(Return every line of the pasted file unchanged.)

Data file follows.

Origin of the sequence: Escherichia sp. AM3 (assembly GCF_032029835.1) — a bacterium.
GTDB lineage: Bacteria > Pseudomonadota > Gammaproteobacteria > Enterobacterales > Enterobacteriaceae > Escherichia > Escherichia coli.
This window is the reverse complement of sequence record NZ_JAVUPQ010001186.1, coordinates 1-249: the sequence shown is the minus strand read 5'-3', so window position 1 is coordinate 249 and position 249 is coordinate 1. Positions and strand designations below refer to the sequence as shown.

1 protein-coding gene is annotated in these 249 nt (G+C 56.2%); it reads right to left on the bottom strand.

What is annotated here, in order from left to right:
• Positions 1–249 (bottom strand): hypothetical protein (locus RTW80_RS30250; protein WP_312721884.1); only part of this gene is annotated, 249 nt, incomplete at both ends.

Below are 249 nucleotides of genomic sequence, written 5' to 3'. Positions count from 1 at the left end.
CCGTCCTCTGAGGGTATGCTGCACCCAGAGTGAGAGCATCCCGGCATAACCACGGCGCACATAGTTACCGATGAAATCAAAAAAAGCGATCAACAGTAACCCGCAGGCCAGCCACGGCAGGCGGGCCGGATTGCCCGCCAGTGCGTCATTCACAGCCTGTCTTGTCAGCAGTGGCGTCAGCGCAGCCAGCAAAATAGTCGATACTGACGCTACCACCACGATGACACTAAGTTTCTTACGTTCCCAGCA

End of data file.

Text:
Origin of the sequence: Escherichia sp. AM3 (assembly GCF_032029835.1) — a bacterium.
GTDB lineage: Bacteria > Pseudomonadota > Gammaproteobacteria > Enterobacterales > Enterobacteriaceae > Escherichia > Escherichia coli.
This window is the reverse complement of sequence record NZ_JAVUPQ010001186.1, coordinates 1-249: the sequence shown is the minus strand read 5'-3', so window position 1 is coordinate 249 and position 249 is coordinate 1. Positions and strand designations below refer to the sequence as shown.

1 protein-coding gene is annotated in these 249 nt (G+C 56.2%); it reads right to left on the bottom strand.

What is annotated here, in order from left to right:
• Positions 1–249 (bottom strand): hypothetical protein (locus RTW80_RS30250; protein WP_312721884.1); only part of this gene is annotated, 249 nt, incomplete at both ends.

Below are 249 nucleotides of genomic sequence, written 5' to 3'. Positions count from 1 at the left end.
CCGTCCTCTGAGGGTATGCTGCACCCAGAGTGAGAGCATCCCGGCATAACCACGGCGCACATAGTTACCGATGAAATCAAAAAAAGCGATCAACAGTAACCCGCAGGCCAGCCACGGCAGGCGGGCCGGATTGCCCGCCAGTGCGTCATTCACAGCCTGTCTTGTCAGCAGTGGCGTCAGCGCAGCCAGCAAAATAGTCGATACTGACGCTACCACCACGATGACACTAAGTTTCTTACGTTCCCAGCA